Marin volunteers ask residents reasons for elevated cancer rates

By Angela Wattercutter The Associated Press
Monday November 11, 2002


SAN RAFAEL – Women in wealthy Marin County suffer one of the nation’s highest breast cancer rates, a cluster that has confounded health officials. 

And women aren’t the only ones who suffer. The county has a high frequency of many other cancers, sometimes surpassing the national average. 

On Saturday, about 2,000 volunteers traveled door-to-door to gather what could prove to be important data — how many residents have cancer, where they live and if they have any idea why rates have climbed so high. 

“My hope now is that everybody realizes that as a community we can change our statistics,” said Judi Shils, a founder of the Marin County Cancer Project, which organized the effort. 

Shils said volunteers talked to at least 50,000 people and tried to collect at least $1 per person to fund an epidemiology map of cancer incidences based on 20 years of statistics gathered by the cancer center. 

But it wasn’t always easy getting people to participate. 

Tina-Lise Curtis, a 41-year-old dentist who volunteered for the project, walked away from many unanswered doors Saturday. She said she wasn’t sure the survey would have a large impact, but said that as a cancer survivor she wanted to help. 

“I don’t know what they’re going to gain from it. It’s a very small step,” Curtis said. “You think, ’Did we waste our time?’ I don’t think we did, someone had to do something.”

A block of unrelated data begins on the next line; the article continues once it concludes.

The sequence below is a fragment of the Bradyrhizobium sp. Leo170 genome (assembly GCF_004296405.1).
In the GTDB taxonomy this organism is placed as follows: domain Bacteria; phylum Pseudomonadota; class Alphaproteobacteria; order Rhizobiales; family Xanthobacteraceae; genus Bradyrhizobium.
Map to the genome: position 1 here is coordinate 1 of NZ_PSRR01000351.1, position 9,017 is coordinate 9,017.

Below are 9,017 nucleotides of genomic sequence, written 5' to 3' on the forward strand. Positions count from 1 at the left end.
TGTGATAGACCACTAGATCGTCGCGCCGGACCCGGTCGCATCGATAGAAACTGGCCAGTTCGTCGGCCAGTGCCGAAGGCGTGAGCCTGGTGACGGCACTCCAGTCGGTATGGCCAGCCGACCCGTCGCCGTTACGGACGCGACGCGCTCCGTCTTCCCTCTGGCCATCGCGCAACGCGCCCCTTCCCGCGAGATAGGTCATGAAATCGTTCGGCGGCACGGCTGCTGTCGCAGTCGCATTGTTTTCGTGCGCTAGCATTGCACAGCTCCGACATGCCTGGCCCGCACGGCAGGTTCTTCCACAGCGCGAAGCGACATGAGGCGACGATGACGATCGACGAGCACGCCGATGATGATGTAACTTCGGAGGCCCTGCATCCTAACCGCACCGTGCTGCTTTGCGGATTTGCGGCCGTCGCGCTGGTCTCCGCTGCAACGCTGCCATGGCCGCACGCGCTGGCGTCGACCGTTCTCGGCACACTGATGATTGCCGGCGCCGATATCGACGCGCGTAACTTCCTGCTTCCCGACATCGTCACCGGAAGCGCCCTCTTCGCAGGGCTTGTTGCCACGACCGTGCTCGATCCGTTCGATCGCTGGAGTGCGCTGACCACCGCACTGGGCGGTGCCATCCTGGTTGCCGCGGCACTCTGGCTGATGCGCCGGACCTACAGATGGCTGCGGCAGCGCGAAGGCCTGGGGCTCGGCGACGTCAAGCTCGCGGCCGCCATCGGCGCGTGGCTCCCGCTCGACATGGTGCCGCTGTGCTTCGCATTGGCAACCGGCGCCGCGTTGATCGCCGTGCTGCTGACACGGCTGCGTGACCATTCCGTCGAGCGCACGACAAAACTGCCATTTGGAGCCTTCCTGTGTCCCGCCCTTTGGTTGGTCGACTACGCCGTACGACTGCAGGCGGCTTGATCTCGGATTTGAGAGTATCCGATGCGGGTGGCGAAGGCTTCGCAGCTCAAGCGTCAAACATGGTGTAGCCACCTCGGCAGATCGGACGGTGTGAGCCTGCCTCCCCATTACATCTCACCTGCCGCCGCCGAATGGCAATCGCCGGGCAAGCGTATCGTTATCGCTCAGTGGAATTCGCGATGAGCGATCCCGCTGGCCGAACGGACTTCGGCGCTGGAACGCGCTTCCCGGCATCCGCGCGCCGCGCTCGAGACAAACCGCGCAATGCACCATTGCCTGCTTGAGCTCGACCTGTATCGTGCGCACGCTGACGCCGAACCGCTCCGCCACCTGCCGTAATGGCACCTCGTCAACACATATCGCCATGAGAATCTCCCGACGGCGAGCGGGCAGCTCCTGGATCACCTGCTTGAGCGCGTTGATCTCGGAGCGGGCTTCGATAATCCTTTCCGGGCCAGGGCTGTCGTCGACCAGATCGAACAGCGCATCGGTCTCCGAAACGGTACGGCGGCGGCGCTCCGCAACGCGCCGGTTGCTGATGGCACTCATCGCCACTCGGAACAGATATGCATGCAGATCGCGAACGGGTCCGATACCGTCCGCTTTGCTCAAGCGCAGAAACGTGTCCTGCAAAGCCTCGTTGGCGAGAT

Curtis, who said her family doesn’t have a history of cancer, was diagnosed with both squamous cell carcinoma, which is a form of skin cancer, and laryngeal cancer since she moved to San Rafael with her husband David in 1988. Both cancers are in remission. 

The volunteers asked residents a series of questions, ranging from age and ethnicity to family cancer history and whether they could identify any environmental factors that might contribute to the cancer rate. 

Many residents Curtis talked to only offered speculation based on what they had seen in the media. 

“I feel like I just found out in the last six months that it is an epidemic,” said Lisa Knutson, a longtime Marin resident who said that no one in her household has been diagnosed with cancer. 

According to the Berkeley-based Northern California Cancer Center, white women living in Marin County are 45 percent more likely to develop breast cancer than women elsewhere in the country. 

The researchers focused on white, non-Hispanic women because fewer than 10 cases of breast cancer are found each year in Hispanics, blacks or other populations in Marin County, which is 80 percent white. 

The center’s statistics also showed that Marin men are 25 percent more likely to get cancer than other men in California. 

“I’m concerned about it. There’s something wrong here,” said Frank Hanson, 81, who was diagnosed with bladder cancer in 1962. “They’ve just got to figure out what it is.” 

Hanson said that he didn’t think his cancer, which has been in remission for many years, had anything to do with his 78-year residency in Marin. 

While residents and researchers alike continue to search for an environmental cause, some scientists point to socio-economic factors. 

Marin County boasts a per capital income more than 200 percent the U.S. average and 44 percent of its adults hold at least a bachelor’s degree. The lifestyle linked with those populations — bearing fewer children, having them later in life or taking estrogen and other hormones to alleviate the onset of menopause — may trigger cancer, some researchers believe.